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Manny Machado's free-agent saga has dragged on seemingly forever, and certain White Sox fans who once desperately wanted him in black pinstripes now get agitated by every tweet that mentions his name.

Such is life in the 2018-19 baseball offseason.

Well, there's still no Machado decision, but there is another Machado update, this one a 1-2 punch from the New York Post's Joel Sherman and MLB Network's Jon Heyman.

First, Sherman took a look at whether Machado — or the other mega free agent the baseball world is waiting on, Bryce Harper — would be willing to punt a massive-money contract to next offseason rather than accept one of the lower-than-expected bids this winter. The prospect of Machado or Harper taking a one-year deal would have seemed ludicrous mere months ago, when they were both expected to receive decade-long deals worth $300 million or more. Well, those apparently haven't materialized, at least in Machado's case, with the only reported offer being the one he got from the White Sox, reportedly worth $175 million over seven years.

But Sherman laid out some interesting points in favor of Machado doing such a thing. It could allow Machado to test out a team before committing himself to one for the better part of the next decade, especially when the three teams going after him — the White Sox, Philadelphia Phillies and San Diego Padres — are focused on future success rather than simply being a contender in 2019. That doesn't apply quite as much to the Phillies, who probably feel Machado would make them a contender for the upcoming season. But the White Sox and Padres, even with Machado, wouldn't figure to be playoff teams in 2019.


Sherman also mentions how a one-year deal could also better position Machado to land with his preferred team, the New York Yankees, on a long-term deal. While the Yankees' infield is crowded now, there are questions about Miguel Andujar's ability to be the third baseman of the future there, and the Rookie of the Year runner up has had his name mentioned in trade rumors throughout the offseason. Troy Tulowitzki is on a one-year deal for 2019. And Didi Gregorius, the team's starting shortstop on the mend from Tommy John surgery, is slated to hit free agency next offseason. In other words, the Yankees could have much bigger need for Machado after the 2019 season than they do ahead of it.

Of course, a one-year deal for Machado would make no sense at all for the White Sox, who are entirely focused on competing in the long term. Acquiring Machado for one season, a season in which the team is not expected to contend for a championship, with no guarantee that he'd stick around once the contention window fully opens, is pointless and does nothing to accomplish any of the franchise's long-term goals. So even if it would be a potentially attractive move for Machado, it'd likely be a non-starter for Rick Hahn and his front office.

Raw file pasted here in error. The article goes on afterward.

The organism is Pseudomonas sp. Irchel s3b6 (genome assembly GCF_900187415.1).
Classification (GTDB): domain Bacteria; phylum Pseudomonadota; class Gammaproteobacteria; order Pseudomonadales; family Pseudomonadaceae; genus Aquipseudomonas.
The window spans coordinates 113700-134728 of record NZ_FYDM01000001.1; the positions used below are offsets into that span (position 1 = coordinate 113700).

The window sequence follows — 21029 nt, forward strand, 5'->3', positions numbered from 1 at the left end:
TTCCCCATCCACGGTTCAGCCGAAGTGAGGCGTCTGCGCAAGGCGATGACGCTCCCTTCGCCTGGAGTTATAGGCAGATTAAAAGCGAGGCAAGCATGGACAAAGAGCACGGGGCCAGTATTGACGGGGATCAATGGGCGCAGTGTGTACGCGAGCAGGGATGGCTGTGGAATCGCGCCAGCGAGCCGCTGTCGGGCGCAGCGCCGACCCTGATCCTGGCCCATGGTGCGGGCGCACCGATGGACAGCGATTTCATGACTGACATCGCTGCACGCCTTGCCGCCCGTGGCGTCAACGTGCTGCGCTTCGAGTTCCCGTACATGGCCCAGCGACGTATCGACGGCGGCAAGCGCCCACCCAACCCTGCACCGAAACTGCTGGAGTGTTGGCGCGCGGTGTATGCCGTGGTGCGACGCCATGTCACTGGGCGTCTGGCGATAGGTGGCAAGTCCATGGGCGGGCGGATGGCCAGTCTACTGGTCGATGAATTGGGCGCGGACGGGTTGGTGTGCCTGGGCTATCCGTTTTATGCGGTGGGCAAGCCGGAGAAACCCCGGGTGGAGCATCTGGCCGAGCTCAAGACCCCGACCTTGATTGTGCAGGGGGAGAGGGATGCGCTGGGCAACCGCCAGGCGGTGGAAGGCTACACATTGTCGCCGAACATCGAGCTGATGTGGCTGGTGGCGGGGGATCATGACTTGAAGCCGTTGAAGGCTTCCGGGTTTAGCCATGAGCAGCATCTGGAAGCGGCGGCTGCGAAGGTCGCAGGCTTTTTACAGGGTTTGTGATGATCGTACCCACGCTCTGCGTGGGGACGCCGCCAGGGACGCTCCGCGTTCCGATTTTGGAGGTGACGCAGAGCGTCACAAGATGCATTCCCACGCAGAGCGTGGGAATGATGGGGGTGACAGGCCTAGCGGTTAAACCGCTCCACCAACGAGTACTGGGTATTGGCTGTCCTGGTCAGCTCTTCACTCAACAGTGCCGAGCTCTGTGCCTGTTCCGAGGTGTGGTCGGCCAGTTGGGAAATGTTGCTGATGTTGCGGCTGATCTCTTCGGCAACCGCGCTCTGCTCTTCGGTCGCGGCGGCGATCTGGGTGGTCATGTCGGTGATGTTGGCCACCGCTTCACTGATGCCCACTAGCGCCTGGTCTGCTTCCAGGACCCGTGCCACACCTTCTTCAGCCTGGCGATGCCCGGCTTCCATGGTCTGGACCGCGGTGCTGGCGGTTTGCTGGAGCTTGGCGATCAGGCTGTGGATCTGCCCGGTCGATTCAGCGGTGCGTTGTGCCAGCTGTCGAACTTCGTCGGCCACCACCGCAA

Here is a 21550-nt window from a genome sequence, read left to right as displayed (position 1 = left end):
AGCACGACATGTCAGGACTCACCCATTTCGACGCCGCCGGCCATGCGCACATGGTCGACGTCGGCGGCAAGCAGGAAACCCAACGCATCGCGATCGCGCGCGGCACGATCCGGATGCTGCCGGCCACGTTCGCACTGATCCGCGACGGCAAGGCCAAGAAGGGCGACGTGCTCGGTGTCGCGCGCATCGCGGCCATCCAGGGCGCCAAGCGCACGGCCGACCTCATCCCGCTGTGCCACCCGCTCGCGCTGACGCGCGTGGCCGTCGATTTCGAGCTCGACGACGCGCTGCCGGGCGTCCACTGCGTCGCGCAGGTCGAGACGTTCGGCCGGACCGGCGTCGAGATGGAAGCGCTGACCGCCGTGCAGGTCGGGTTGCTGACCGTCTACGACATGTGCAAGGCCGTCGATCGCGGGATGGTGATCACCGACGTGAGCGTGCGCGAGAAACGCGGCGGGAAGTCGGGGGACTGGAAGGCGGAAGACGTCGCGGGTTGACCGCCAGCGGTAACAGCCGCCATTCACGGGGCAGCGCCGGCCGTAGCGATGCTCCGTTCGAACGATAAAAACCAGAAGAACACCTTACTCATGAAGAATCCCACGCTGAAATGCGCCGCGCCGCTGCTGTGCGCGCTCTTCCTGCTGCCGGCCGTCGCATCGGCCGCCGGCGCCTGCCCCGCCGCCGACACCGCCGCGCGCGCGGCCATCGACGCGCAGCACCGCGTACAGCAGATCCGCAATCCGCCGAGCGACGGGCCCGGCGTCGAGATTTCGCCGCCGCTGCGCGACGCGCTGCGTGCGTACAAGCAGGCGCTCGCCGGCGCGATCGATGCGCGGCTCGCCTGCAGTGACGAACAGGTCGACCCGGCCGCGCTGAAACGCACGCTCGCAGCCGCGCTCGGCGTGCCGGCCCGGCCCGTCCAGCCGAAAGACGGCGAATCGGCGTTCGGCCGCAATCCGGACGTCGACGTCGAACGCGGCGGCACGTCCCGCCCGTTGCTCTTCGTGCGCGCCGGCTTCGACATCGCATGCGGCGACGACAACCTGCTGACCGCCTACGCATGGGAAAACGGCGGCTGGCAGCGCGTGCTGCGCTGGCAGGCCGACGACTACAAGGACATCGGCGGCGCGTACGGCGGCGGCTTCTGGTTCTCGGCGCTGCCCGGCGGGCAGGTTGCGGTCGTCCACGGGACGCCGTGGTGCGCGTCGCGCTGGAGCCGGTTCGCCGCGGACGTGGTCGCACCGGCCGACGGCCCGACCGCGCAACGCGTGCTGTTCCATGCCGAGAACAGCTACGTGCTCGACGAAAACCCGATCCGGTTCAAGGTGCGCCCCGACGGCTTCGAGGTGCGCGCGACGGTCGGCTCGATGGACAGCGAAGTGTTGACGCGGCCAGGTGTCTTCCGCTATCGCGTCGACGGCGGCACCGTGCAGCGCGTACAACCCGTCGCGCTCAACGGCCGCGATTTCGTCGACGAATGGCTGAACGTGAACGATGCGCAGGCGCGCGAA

Then there's the other part of this update, from Heyman, who tweeted that Machado might not be happy with the offers he's received so far this offseason.

As mentioned, the only one of those we've heard supposed details about is the one from the White Sox, who reportedly offer a seven-year contract worth $175 million. It's worth noting that Machado's agent, Dan Lozano, issued a formal statement calling those reported details wrong. But a bunch of reports contradicted one that the White Sox offer was worth $250 million over eight years. So it's no surprise that Machado's camp might not have received the offers it was expected he would get when the offseason began.

Heyman added that Machado might simply be waiting to see if the Yankees will come calling. They played host to Machado during his free-agent tour in December, but they've been considered out of the running for his services since signing infielders Tulowitzki and D.J. LeMahieu and spending big dollars on free-agent relief pitchers Zach Britton and Adam Ottavino. But if Machado's desire to play in The Bronx is as strong as has been reported, maybe he'd be willing to take a less-than-ideal offer from the Yankees before he would take one from other suitors such as the White Sox.

Of course, the Yankees may not be feeling the union as much as Machado is:

So what does this mean for the White Sox? They could currently be the highest bidder. It's been reported that Machado will go to the highest bidder above all else. Of course, the White Sox believe themselves to be strong in the "all else" category, too, providing something that no other team can: the ability to team with Miami friends Yonder Alonso (also Machado's brother-in-law) and Jon Jay.


But Machado's continued dragging out of this process might not be good news. Is his camp so unhappy with the White Sox offer that it will take another to get him to the South Side? Or does he so badly want to play for a team not currently pursuing him that he'll wait as long as possible to see if they'll jump in? The White Sox want Machado now, but does that make any difference? If everything with the White Sox offer and the opinion Machado has of the organization was good, wouldn't he already be on the team?

As has been the case through this entire process, it seems we don't know what's really going on. What we do know: Still no decision from Machado. Or Harper, for that matter. We're just a week away from spring training, and the offseason keeps on dragging on.

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